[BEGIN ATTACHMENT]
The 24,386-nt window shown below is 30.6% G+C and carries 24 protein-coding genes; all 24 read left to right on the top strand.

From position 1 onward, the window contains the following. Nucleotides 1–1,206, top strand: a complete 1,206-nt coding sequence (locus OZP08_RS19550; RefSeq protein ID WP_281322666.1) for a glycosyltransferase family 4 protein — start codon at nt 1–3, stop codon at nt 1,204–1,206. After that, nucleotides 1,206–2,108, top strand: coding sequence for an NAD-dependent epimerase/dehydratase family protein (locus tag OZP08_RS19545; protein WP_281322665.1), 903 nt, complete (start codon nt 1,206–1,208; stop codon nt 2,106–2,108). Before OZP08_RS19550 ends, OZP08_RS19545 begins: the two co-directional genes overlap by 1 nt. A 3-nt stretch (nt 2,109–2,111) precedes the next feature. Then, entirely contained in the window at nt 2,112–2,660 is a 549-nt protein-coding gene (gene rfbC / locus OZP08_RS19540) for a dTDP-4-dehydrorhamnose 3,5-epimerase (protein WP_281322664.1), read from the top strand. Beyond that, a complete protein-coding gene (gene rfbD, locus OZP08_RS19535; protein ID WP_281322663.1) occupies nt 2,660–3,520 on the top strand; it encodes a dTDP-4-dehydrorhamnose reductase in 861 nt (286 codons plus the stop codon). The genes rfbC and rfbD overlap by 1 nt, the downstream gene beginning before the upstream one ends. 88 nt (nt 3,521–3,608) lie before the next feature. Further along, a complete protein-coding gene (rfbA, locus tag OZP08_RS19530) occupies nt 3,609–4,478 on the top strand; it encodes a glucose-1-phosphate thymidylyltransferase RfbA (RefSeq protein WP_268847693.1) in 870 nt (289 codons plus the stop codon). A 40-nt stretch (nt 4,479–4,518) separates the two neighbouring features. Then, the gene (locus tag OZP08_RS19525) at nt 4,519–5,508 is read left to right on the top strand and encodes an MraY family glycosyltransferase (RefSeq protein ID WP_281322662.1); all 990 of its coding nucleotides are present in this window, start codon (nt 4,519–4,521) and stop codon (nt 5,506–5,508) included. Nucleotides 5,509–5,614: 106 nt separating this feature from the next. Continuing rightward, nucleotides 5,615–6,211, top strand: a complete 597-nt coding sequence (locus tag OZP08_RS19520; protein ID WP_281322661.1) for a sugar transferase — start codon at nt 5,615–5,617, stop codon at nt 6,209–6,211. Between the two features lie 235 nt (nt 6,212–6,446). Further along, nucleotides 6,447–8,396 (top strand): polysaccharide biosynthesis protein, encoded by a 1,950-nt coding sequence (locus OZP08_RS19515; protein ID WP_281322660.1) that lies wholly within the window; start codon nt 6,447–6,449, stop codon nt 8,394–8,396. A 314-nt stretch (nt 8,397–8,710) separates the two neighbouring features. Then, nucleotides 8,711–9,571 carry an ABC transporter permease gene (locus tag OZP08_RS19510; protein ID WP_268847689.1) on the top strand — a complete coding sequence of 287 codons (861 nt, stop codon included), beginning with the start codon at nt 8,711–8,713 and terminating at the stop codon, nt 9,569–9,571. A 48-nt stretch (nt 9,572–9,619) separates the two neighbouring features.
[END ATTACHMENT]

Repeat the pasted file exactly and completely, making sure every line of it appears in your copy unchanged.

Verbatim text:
The 24,386-nt window shown below is 30.6% G+C and carries 24 protein-coding genes; all 24 read left to right on the top strand.

From position 1 onward, the window contains the following. Nucleotides 1–1,206, top strand: a complete 1,206-nt coding sequence (locus OZP08_RS19550; RefSeq protein ID WP_281322666.1) for a glycosyltransferase family 4 protein — start codon at nt 1–3, stop codon at nt 1,204–1,206. After that, nucleotides 1,206–2,108, top strand: coding sequence for an NAD-dependent epimerase/dehydratase family protein (locus tag OZP08_RS19545; protein WP_281322665.1), 903 nt, complete (start codon nt 1,206–1,208; stop codon nt 2,106–2,108). Before OZP08_RS19550 ends, OZP08_RS19545 begins: the two co-directional genes overlap by 1 nt. A 3-nt stretch (nt 2,109–2,111) precedes the next feature. Then, entirely contained in the window at nt 2,112–2,660 is a 549-nt protein-coding gene (gene rfbC / locus OZP08_RS19540) for a dTDP-4-dehydrorhamnose 3,5-epimerase (protein WP_281322664.1), read from the top strand. Beyond that, a complete protein-coding gene (gene rfbD, locus OZP08_RS19535; protein ID WP_281322663.1) occupies nt 2,660–3,520 on the top strand; it encodes a dTDP-4-dehydrorhamnose reductase in 861 nt (286 codons plus the stop codon). The genes rfbC and rfbD overlap by 1 nt, the downstream gene beginning before the upstream one ends. 88 nt (nt 3,521–3,608) lie before the next feature. Further along, a complete protein-coding gene (rfbA, locus tag OZP08_RS19530) occupies nt 3,609–4,478 on the top strand; it encodes a glucose-1-phosphate thymidylyltransferase RfbA (RefSeq protein WP_268847693.1) in 870 nt (289 codons plus the stop codon). A 40-nt stretch (nt 4,479–4,518) separates the two neighbouring features. Then, the gene (locus tag OZP08_RS19525) at nt 4,519–5,508 is read left to right on the top strand and encodes an MraY family glycosyltransferase (RefSeq protein ID WP_281322662.1); all 990 of its coding nucleotides are present in this window, start codon (nt 4,519–4,521) and stop codon (nt 5,506–5,508) included. Nucleotides 5,509–5,614: 106 nt separating this feature from the next. Continuing rightward, nucleotides 5,615–6,211, top strand: a complete 597-nt coding sequence (locus tag OZP08_RS19520; protein ID WP_281322661.1) for a sugar transferase — start codon at nt 5,615–5,617, stop codon at nt 6,209–6,211. Between the two features lie 235 nt (nt 6,212–6,446). Further along, nucleotides 6,447–8,396 (top strand): polysaccharide biosynthesis protein, encoded by a 1,950-nt coding sequence (locus OZP08_RS19515; protein ID WP_281322660.1) that lies wholly within the window; start codon nt 6,447–6,449, stop codon nt 8,394–8,396. A 314-nt stretch (nt 8,397–8,710) separates the two neighbouring features. Then, nucleotides 8,711–9,571 carry an ABC transporter permease gene (locus tag OZP08_RS19510; protein ID WP_268847689.1) on the top strand — a complete coding sequence of 287 codons (861 nt, stop codon included), beginning with the start codon at nt 8,711–8,713 and terminating at the stop codon, nt 9,569–9,571. A 48-nt stretch (nt 9,572–9,619) separates the two neighbouring features.